During June 27, 2012 meetings with numismatic leaders in Washington, DC, influential U.S. Congressmen and congressional staff members learned about rare coin authentication and were shown examples of counterfeit coins from the Professional Coin Grading Service (PCGS) reference collection and examples of counterfeit PCGS encapsulation holders. PCGS has detected over 5,500 counterfeit coins submitted in the last 12 months, a higher number by far than in any previous 12-month period.
“The Congressmen and staff members were impressed with what they heard and saw as we explained the frightening detail counterfeiters have been able to achieve and the need to bring anti-counterfeiting laws up to date to combat the problems,” said PCGS attorney Armen Vartian, who made a presentation with other PCGS delegates at the meetings.
Vartian met with Rep. Fred Upton (R-Michigan), Chairman of the U.S. House Energy and Commerce Committee, Lloyd Doggett (D-Texas), a member of the House Ways and Means Committee and staff members for other Congressmen including Howard Berman (D-California), the second ranking Democrat on the House Judiciary Committee.
“It was a very successful series of meetings. The Congressmen and staff members focused on the items we brought; actual counterfeit coins and counterfeit holders, and heard about the on-going efforts by PCGS to combat dealers who sell fake coins and holders. We also talked about educating collectors and dealers. But now the numismatic community must come together and urge other members of Congress to support and approve changes to the law.”
Those proposed changes are in HR5977, the Collectible Coin Protection Act of 2012, a bill that would amend and significantly strengthen the Hobby Protection Act of 1973. The Washington meetings were aimed at educating members of Congress about the counterfeiting problems and the need for stronger laws.
“Every collector, every dealer, should personally contact their Congressional representatives now and specifically request they support HR5977,” Vartian emphasized.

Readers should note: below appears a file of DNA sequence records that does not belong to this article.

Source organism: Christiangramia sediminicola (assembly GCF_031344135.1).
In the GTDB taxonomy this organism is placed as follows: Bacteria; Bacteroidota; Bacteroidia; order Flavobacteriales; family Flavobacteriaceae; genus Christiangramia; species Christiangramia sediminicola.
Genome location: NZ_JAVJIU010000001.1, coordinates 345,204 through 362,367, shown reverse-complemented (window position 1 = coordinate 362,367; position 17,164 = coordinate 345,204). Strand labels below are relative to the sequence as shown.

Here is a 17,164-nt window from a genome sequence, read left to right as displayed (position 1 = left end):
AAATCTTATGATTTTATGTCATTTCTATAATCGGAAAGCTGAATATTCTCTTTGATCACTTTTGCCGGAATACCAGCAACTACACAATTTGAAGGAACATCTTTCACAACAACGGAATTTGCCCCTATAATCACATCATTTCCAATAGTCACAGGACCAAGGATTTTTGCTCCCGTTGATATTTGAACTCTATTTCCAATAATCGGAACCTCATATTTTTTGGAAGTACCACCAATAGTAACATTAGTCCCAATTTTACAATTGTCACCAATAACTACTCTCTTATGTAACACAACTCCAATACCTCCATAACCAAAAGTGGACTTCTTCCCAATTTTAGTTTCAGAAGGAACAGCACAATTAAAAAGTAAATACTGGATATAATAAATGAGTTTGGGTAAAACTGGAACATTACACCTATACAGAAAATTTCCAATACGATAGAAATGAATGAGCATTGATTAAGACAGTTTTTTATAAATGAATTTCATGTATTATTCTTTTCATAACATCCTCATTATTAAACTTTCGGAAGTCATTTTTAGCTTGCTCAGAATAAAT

“There are several very positive elements in the bill (HR5977) for PCGS and for all collectors and dealers who buy and sell PCGS-certified coins. One provision provides for triple damages for counterfeiting third-party holders such as the patented, sonically-sealed PCGS tamper-evident holders,” said Don Willis, PCGS President.
HR5977 was introduced on June 20 by Congressman Lamar Smith (R-Texas), Chairman of the U.S. House Judiciary Committee, and co-sponsored by Congressman Upton.
The Washington meetings were organized by the Gold & Silver Political Action Committee. In addition to PCGS, representatives of the Industry Council for Tangible Assets (ICTA), the Professional Numismatists Guild (PNG) and Numismatic Guaranty Corporation (NGC) also attended along with former Louisiana Congressman Jimmy Hayes, a long-time collector.
The Hobby Protection Act, first enacted in 1973 and amended in 1988, requires manufacturers and importers of imitation numismatic items to mark them plainly and permanently with the word, “COPY.” The Collectible Coin Protection Act would expand and strengthen the consumer protections to provide remedies against sellers of such items and others who substantially assist them. It also would increase penalties for fake coins fraudulently sold inside counterfeit grading service holders.
Barry Stuppler, Chairman of the Gold & Silver PAC, said if approved by Congress and signed into law by the President the new law would:
- Include not only the distribution but also the sale in commerce of prohibited items;